Noah is a retelling of the epic story of Noah’s Ark, which is the story of one man’s struggle to build a humungous ark in order to escape an impending flood sent by God that will wipe out all existence. It is then Noah’s responsibility to gather two of each species of animal and start anew. Unless you have been living under a rock your entire life, you probably already knew the basis of this biblical tale, but trust me, not even the most religious people have heard it told like this.
Now I am not a religious person, so I do not know every little detail that is within this first story of the apocalypse, so I will try my best not to compare this adaptation to the actual bible, although I have heard that it is absolutely nothing like its source material. This is the story of Noah’s Ark updated for the 21st Century. It is no longer a mundane biblical passage, but a rollicking action set piece with its own unique style. What I found most interesting about Noah was its portrayal. While some may walk in expecting something religiously inspiring, this adaptation is not at all what a Sunday school class will be searching for. It’s gritty, exciting, violent, and, at times, gratuitous. I can’t possibly imagine this is how the actual story went down, but I can easily find praise within that aspect.
When the story begins, the earth is the exact definition of barren. The cinematography was spellbinding to say the least. The earth is essentially a big ball of rock at this point, so it may not surprise you that there are actual rock monsters living in this environment, and it’s all thanks to humanity. Who knew that people from that long ago could mess everything up even more than we have? So God is angry and he has decided to abolish our existence in order to begin again, but without the burden of humanity. I will say that Noah is a movie that comes out of the gate without much zest. It contains some rich visuals, but it’s slow for a pretty much the entire first act and doesn’t gain way until the second, and even then it isn’t until the third act that it actually develops to its fullest extent. There is a lot of character development within this first act, which is all for a good cause, but it could have been shown in a more entertaining manner, and it could have been edited quite a bit. This movie is long.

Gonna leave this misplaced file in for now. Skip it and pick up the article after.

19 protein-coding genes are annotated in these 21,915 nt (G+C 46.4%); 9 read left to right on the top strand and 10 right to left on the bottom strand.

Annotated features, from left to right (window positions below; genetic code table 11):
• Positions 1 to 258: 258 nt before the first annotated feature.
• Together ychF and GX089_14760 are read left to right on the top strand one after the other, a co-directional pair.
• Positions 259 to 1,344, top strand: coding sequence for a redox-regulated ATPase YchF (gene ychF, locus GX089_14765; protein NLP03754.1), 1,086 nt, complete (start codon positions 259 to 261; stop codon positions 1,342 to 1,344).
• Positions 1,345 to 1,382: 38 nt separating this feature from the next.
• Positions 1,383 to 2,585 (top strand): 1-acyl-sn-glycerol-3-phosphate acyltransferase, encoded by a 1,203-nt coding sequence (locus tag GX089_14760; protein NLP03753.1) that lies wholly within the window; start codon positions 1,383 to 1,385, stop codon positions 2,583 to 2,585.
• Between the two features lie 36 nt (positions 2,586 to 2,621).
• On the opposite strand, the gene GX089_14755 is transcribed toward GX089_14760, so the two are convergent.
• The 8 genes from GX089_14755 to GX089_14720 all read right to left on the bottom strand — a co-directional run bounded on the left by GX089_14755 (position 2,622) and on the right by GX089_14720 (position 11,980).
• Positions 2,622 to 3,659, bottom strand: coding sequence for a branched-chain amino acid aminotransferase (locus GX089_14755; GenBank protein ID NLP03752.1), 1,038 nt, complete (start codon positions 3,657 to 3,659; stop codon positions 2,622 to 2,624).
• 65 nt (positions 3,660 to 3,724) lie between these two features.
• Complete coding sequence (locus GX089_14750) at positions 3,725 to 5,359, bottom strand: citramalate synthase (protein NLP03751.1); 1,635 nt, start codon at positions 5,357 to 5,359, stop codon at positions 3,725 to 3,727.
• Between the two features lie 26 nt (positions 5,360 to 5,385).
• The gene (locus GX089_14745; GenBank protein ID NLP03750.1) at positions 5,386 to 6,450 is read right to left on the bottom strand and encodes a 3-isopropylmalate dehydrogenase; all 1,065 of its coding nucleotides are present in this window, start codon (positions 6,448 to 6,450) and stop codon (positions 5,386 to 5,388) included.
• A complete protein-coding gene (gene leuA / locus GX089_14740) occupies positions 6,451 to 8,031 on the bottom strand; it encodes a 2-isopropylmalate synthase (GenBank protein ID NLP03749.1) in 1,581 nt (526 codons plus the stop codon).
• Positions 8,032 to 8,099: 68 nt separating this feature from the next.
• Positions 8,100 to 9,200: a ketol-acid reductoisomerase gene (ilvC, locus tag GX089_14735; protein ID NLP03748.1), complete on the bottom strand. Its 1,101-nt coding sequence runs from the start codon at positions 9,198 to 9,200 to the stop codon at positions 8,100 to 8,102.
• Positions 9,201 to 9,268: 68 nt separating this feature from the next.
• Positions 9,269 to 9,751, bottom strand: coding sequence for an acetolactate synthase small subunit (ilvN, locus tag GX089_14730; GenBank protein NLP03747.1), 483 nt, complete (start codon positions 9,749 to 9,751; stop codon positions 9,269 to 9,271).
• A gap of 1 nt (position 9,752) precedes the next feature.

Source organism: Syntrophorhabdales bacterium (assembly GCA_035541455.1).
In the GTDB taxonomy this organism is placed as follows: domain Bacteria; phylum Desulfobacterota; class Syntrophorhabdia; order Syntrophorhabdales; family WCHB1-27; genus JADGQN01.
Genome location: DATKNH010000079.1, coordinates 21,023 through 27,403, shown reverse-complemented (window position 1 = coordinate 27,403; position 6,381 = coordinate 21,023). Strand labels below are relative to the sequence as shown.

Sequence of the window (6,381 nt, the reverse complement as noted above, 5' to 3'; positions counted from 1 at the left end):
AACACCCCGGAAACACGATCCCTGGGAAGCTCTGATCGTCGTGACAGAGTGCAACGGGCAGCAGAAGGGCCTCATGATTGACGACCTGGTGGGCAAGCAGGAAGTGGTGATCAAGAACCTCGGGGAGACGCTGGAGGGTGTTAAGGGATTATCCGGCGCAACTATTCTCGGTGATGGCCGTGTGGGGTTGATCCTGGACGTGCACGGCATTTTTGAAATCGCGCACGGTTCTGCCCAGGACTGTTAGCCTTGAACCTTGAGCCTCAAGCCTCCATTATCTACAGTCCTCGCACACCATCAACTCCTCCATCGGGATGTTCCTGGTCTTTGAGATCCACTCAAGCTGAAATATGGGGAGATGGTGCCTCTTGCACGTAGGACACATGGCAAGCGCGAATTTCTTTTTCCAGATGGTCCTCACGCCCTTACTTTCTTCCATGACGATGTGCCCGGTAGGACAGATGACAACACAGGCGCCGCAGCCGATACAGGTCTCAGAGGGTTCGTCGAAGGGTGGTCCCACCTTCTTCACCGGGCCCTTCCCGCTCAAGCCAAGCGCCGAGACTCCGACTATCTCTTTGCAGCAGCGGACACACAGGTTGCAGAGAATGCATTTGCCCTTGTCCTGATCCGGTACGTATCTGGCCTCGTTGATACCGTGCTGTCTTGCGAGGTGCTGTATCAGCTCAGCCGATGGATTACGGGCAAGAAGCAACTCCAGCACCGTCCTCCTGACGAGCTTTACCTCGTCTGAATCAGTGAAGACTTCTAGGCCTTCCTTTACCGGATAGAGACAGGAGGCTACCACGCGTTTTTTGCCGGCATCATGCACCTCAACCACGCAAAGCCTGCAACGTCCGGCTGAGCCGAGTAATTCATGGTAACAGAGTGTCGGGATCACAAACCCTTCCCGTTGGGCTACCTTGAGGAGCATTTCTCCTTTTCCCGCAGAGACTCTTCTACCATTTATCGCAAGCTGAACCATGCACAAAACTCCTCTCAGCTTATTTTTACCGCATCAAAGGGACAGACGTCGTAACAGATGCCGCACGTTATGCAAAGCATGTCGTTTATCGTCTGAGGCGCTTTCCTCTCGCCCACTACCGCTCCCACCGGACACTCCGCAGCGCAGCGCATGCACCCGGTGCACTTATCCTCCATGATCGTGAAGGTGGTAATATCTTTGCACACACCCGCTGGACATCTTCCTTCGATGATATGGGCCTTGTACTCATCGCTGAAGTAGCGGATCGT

While that slow opening could have been updated a bit, I am mostly thankful for it because it definitely makes us understand these complex characters. The characters in Noah were one of the most interesting aspects for sure, which is something that I found very grand about this film. Most blockbusters throw visuals up above thoughtful characters on the priorities list, but Noah does the opposite by putting the characters first and using the visuals as a background, which is how all movies should be made. It shows this larger-than-life story on a much more human scale which ends up being extremely effective. This isn’t a story about God and how a man saves the innocent from total extermination, it’s about a man struggling to save the innocent while also trying to keep his family safe and, yes, sane.
As I said before, I have not read and do not follow the Bible very closely, so I have no clue as to whether or not a lot of the things in this movie are true to the story, but I can craft an idea just based on what’s common knowledge and how much I remember from my very few years in Sunday school as a child, and that knowledge tells me, and I’m not kidding, that giant rock monsters did not actually help Noah build this ark. Noah and his family cannot build this entire vessel on their own, of course, so Noah does gain some help from several fallen angels, which are also made of rock. I do remember something about angels, who were punished after failing to guide Adam and Eve out of temptation, helping Noah out, but I can’t recall them being rock creatures. I’m not saying that this choice is a bad thing; I think they’re awesome to be honest, but it also shows you just how far the filmmakers were going from the actual story, which is something that I commend.
I absolutely hate when filmmakers create a paint-by-numbers copy of what they are trying to adapt (Watchmen, The Great Gatsby). It feels so lazy to me. I want my adaptation to do a justice towards the source material, but I also want the filmmakers to have an original vision, and director Darren Aronofsky definitely had one. Aronofsky must have found something fascinating within Noah’s story and wanted to create something of it, but instead of succumbing to the pressure of religious accuracy, he wrote his own creative take on the events, which may be frustrating to some, but I think it’s quite honorable.
Ever since I first saw the trailer for this film, I have had mixed feelings. I was excited due to its incredible goals and intriguing style, but I was also dreading it due to the critical reception of most biblical adaptations and how they seem to inspire the faithful, but do little to entertain the other viewer. I put all of my faith in Aronofsky and he, mostly, did not let me down. Noah may have possessed a slow first act and a slightly overlong running time, but thanks to some strong performances and Aronofsky’s gritty direction, it mostly lands instead of (forgive the pun) sinking in its own ambitions.